18 April 2019 | Story Eugene Seegers | Photo Stephen Collett
Prof Chris Hermans
Prof Chris Hermans, extraordinary professor at the UFS, presents his inaugural lecture, titled Theology in an Age of Contingency.

“The road ahead is empty / It’s paved with miles of the unknown.”

Prof Chris Hermans quoted these lines from the song The Road Ahead, by Dutch vocal group City to City to introduce his inaugural lecture in the Faculty of Theology and Religion on 27 February 2019. Prof Hermans, a veteran researcher in pastoral theology, empirical, and practical religious studies at the Radboud University Nijmegen in the Netherlands and an extraordinary professor at the UFS, chose as his theme Theology in the Age of Contingency, stating that the uncertainty of life has affected all disciplines in the academy, from the sciences, philosophy, and pedagogy, to theology itself.

Although contingency is often defined as a “future event ... which is possible but cannot be predicted with certainty” (Oxford English Dictionary), Prof Hermans stated that, in the context of theology, it has more to do with complexity, unpredictability, coexistence of cultures, and an increasing number of decisions people need to make in modern-day life. 

Changing lanes

Prof Hermans recounted a memory from his childhood to illustrate some aspects of contingency: “Growing up, my parents told me to cycle on the right side of the road. They knew what the right side was. Everything had a right side: What norms and values to live by, what was right or wrong, when to pray and which words to use. ... We now live in a different world.”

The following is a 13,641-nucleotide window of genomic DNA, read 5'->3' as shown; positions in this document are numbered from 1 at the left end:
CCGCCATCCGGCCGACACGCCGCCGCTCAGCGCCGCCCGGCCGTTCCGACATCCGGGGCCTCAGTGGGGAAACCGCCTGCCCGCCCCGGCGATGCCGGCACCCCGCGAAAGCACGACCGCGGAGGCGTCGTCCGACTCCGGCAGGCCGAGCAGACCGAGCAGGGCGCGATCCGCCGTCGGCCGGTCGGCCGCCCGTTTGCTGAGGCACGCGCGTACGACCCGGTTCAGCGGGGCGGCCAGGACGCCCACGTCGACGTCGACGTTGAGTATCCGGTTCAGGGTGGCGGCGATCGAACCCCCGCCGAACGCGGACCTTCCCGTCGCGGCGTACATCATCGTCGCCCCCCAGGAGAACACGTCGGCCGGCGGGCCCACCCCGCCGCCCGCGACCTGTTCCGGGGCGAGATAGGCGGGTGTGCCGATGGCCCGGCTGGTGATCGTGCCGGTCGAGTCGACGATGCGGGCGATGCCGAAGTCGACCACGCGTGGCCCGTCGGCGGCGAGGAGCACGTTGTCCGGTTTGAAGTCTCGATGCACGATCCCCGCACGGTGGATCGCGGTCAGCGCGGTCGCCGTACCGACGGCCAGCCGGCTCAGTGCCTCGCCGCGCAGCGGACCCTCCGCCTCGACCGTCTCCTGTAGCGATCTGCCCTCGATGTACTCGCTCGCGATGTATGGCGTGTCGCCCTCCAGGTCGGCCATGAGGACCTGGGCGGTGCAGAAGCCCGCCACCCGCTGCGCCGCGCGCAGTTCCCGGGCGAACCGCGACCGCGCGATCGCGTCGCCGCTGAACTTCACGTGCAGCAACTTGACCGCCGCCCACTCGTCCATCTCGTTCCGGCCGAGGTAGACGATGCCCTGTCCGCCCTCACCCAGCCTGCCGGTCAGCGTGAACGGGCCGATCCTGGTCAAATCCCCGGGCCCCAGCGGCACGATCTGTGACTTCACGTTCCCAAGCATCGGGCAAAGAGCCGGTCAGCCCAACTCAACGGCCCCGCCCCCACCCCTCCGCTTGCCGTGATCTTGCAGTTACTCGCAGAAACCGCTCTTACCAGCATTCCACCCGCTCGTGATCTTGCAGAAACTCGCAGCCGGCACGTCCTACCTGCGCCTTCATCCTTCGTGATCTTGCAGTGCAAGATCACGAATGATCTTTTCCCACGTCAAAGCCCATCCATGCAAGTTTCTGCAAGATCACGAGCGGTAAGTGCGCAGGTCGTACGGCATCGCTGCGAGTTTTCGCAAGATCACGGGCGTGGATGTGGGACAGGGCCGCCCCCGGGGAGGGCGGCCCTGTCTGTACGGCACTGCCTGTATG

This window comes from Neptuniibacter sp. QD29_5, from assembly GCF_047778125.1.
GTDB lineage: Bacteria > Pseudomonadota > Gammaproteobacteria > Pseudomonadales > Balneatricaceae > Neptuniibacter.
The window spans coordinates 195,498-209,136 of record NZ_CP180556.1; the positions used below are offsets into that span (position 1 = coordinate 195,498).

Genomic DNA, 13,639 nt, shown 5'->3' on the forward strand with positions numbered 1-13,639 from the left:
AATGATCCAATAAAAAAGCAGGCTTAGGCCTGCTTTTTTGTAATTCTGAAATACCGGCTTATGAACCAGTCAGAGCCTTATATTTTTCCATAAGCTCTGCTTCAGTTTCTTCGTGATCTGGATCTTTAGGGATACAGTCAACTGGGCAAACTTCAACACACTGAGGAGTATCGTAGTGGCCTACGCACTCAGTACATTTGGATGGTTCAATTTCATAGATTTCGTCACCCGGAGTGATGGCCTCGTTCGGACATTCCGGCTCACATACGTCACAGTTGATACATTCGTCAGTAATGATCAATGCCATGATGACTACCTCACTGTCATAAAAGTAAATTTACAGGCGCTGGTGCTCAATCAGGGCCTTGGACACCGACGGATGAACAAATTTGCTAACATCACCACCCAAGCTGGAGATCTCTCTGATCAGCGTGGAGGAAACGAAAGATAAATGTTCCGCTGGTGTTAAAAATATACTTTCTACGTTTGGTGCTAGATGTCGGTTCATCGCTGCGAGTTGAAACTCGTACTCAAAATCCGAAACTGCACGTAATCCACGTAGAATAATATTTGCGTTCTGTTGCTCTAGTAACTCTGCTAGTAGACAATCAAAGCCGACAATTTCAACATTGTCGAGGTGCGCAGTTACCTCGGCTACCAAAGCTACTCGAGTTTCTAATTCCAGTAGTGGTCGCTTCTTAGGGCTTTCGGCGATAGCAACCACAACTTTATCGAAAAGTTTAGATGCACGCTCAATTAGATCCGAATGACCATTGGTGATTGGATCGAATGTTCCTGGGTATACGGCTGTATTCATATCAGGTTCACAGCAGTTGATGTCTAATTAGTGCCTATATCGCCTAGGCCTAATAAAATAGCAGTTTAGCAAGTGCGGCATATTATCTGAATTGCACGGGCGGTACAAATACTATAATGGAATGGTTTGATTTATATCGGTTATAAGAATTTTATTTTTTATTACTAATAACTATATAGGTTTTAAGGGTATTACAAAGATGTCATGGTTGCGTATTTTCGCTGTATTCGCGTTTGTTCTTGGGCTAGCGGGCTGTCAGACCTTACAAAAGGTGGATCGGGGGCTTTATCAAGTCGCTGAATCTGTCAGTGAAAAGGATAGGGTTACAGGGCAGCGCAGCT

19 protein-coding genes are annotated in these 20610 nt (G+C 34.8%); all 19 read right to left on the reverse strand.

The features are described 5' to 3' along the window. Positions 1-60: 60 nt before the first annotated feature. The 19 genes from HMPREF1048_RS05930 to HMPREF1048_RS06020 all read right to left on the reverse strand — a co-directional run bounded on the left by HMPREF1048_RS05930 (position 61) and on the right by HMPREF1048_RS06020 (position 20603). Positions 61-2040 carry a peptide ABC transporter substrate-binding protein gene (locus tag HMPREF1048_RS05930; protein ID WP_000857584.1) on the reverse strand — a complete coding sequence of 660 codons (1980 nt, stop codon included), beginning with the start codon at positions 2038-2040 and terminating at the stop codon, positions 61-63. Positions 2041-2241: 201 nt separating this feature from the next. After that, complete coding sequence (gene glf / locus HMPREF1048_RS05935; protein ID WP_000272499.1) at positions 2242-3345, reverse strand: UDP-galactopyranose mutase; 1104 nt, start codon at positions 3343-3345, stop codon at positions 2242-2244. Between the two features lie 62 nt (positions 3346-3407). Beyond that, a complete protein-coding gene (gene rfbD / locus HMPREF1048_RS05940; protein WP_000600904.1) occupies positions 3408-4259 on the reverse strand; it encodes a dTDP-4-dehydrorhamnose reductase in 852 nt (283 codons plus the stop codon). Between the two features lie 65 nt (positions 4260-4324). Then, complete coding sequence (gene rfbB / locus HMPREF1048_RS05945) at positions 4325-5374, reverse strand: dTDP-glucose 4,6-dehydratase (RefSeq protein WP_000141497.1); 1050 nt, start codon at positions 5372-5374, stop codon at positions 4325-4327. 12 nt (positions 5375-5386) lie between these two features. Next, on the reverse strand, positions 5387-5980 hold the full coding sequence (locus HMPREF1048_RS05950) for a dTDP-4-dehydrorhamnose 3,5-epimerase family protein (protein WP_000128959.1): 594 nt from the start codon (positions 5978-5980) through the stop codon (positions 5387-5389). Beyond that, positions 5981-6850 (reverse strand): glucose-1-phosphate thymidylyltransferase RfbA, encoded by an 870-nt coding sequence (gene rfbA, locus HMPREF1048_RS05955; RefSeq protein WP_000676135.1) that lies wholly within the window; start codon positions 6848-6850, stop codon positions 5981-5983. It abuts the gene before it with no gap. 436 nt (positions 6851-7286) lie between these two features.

Prof Hermans’ inaugural lecture reflected on four tasks of practical theology and missiology. He further asserted that the content and aim of these tasks change from the perspective of contingency.

Contingency perspectives

From a sociological perspective, said Prof Hermans, contingency is a characteristic of the age of modernisation in which we live. He stated that in the modern age, people have a much greater choice of individual ‘action options’ as well as a growing number of experiences as a result. Expounding on this, he said, “The fact that I am a Christian, and another person Hindu or Muslim, is largely due to the fact that I was born within a Christian family. The fact that I am Christian is a possibility and an actuality, but not a necessity.”

Prof Hermans also helped listeners to understand other areas in which contingency plays a role, such as the binary logic used when determining modalities of truth, or changing world views and philosophies of being, or even in our ethos, our art of living, and outlook on life.


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